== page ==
Arabesques by Raphael
During the stay of Raphael in Rome, under the pontificate of Leo X, he was commissioned by that pontiff to decorate an arcade, which had been constructed during the reign of his predecessor, Julius II., by Bramante, whose daughter Raphael married.
It was determined, that while the theme of the necessary decorations should be sacred, their style and manner of execution should rival the finest remains of ancient painting which had been discovered at Rome up to that period. The general designs appear to have been made by Raphael himself, and the details to have been carried out by a chosen band of assistants, who unquestionably entered with wonderful zeal into the realisation of the great work. It was by their hands, controlled by the exquisite taste of the great Urbinese, that those celebrated "loggie", which have ever since their execution been a theme of admiration for all artists, were created. We have given a careful selection, showing the principal ornamental motives comprised in them in Plate LXXXVI.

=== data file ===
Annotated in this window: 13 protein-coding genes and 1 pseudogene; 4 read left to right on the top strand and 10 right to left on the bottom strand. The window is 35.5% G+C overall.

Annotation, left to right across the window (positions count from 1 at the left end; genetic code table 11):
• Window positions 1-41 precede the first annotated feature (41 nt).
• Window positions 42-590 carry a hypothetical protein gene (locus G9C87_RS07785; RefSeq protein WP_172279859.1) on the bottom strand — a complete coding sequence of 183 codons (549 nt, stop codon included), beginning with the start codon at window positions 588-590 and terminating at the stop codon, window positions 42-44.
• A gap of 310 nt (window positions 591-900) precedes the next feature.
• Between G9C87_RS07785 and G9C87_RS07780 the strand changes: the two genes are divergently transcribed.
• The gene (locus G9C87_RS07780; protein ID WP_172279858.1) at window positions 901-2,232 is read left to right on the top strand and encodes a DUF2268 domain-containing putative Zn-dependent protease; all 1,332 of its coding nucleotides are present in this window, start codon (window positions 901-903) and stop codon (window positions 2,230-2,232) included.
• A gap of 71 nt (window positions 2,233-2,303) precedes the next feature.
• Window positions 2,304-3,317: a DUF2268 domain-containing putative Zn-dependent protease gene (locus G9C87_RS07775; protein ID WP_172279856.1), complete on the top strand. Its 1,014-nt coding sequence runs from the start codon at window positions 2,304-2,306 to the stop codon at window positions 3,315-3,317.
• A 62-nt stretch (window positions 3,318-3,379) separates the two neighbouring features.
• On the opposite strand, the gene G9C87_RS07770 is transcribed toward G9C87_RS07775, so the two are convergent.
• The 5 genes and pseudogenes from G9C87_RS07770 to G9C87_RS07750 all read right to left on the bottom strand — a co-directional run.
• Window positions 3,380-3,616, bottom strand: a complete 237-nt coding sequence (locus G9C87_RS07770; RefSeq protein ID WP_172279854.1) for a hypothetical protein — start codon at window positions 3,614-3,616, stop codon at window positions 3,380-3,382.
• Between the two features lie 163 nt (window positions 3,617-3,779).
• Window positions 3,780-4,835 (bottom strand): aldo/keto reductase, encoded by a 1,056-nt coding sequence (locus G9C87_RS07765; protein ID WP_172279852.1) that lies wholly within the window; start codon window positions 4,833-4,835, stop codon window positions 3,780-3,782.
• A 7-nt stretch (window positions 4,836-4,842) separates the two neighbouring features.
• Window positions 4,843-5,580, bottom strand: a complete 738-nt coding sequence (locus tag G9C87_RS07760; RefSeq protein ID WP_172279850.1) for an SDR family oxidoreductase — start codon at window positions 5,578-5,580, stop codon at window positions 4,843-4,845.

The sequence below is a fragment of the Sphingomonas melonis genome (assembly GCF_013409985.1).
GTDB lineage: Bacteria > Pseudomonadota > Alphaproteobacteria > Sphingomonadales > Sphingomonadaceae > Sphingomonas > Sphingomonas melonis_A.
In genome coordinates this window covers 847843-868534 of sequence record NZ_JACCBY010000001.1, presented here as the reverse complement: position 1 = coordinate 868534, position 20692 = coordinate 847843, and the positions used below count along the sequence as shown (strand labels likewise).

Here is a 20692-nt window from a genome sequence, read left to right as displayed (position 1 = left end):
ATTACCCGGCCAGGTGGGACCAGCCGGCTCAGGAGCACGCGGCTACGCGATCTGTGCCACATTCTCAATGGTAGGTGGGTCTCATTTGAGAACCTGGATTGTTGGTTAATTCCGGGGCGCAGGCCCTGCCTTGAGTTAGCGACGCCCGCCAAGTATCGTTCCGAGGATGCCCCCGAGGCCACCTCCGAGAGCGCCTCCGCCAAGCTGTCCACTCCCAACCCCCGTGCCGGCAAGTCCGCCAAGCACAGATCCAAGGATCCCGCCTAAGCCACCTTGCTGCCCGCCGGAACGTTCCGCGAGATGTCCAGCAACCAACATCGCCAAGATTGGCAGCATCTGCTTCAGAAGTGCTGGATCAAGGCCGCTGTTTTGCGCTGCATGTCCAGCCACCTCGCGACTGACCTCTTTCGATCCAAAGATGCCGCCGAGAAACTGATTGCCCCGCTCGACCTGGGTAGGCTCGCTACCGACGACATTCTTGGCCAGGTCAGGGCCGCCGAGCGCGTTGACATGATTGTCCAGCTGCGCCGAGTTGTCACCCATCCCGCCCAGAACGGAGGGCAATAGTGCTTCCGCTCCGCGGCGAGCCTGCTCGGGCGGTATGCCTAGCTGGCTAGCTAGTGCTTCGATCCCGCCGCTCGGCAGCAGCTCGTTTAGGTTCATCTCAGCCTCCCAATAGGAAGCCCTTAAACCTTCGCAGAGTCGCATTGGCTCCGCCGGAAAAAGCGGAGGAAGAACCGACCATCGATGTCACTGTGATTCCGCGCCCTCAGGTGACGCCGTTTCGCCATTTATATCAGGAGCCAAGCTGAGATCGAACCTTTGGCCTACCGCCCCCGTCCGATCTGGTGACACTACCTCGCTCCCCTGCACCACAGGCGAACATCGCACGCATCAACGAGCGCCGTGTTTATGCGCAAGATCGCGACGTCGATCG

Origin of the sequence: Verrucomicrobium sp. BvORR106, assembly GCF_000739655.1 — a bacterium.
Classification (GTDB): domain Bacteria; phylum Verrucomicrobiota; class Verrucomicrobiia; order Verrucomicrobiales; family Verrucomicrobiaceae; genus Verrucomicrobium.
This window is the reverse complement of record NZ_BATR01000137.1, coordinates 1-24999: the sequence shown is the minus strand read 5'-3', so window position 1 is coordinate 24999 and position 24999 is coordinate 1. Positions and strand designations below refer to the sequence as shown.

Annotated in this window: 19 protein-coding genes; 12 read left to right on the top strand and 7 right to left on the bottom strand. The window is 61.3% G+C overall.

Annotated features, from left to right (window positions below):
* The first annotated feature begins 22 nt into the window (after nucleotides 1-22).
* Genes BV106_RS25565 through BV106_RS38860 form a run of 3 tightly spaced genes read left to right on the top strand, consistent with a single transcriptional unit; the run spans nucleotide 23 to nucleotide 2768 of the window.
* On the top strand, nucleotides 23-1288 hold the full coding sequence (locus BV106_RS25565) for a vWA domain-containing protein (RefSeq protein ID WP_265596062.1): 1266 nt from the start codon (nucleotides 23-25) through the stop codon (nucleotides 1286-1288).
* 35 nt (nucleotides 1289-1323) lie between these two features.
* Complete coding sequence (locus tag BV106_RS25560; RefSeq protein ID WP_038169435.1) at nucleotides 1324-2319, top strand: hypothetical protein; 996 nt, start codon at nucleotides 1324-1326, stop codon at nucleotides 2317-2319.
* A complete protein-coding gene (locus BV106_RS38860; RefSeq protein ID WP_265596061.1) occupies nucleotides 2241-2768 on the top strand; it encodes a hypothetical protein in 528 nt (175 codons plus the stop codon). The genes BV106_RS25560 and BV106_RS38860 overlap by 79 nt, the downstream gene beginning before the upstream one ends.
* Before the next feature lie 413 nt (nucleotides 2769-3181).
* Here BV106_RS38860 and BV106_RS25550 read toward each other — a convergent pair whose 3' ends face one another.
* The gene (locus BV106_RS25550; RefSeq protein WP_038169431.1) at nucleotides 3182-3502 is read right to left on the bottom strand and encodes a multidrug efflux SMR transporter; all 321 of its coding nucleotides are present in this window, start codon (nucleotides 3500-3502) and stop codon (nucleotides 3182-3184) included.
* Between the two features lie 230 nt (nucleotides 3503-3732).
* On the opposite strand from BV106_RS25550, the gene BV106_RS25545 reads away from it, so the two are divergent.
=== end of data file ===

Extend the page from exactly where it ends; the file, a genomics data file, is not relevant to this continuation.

These arabesques cannot fairly be compared with the ancient, as the former were executed by the greatest masters of the age, and are applied to the decoration of an edifice of the highest magnificence and importance, whilst the latter were the productions of a less distinguished period of Art, and those now in existence ornament buildings of a class relatively far less important to Imperial magnificence than the Vatican was to Papal. The comparison might be fairer if we could but recall the faded glories of the Palace of the Casars, or the "Golden House" of Nero.